You raise age-old questions about sacrificial giving. How do we know when we are doing enough? There don’t seem to be easy answers. COVID-19 has caused church leaders to change how we do a lot of things. I am optimistic that we Christians will carry our lessons learned and improve how we serve, give, worship, and see the world. In God’s eyes, there are no political boundaries, just human beings. The sound of the slogan “America first” sounds rather selfish and hollow right now.
Rick Milby’s cross took me back to King Hezekiah’s obliteration of the bronze serpent, which Israel had preserved and worshiped for 1,000 years. As with the nails and tree that once anchored Jesus at Golgotha, veneration of such earthly stuff is both childish and sinful!
We in the Christian community must accept some of the responsibility for the high levels of student loan debt encountered by our young people training for the ministry. We expect our missionaries and pastors to go to private Christian universities with tuition costs in excess of $30,000 a year and then are surprised when they are sitting in front of us with significant student debt. We should be willing to provide rigorous scholarships for those we feel are qualified. We as churches, mission agencies, and academic institutions have participated in the generational shift from scholarship-based educational financing for the academically qualified to a system of debt based on who can sign a loan application.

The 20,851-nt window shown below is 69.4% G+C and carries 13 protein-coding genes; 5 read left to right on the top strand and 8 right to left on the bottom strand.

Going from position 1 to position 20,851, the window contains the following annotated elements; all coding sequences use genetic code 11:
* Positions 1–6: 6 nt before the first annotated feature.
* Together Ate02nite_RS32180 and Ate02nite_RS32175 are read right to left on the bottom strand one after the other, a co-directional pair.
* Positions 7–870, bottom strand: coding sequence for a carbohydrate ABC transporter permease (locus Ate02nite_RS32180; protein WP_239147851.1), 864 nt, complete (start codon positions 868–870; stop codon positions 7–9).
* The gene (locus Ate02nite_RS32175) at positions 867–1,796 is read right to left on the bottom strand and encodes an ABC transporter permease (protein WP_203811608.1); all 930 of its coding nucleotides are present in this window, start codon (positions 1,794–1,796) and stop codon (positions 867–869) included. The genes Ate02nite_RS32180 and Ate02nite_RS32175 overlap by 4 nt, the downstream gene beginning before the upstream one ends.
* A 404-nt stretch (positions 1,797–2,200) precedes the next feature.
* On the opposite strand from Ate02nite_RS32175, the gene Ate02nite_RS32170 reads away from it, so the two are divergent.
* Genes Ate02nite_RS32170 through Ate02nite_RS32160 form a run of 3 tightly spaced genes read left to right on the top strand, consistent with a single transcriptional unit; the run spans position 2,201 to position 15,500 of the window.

Andrea Palpant Dilley’s piece was well done. I would ask her and others to consider another related ...1
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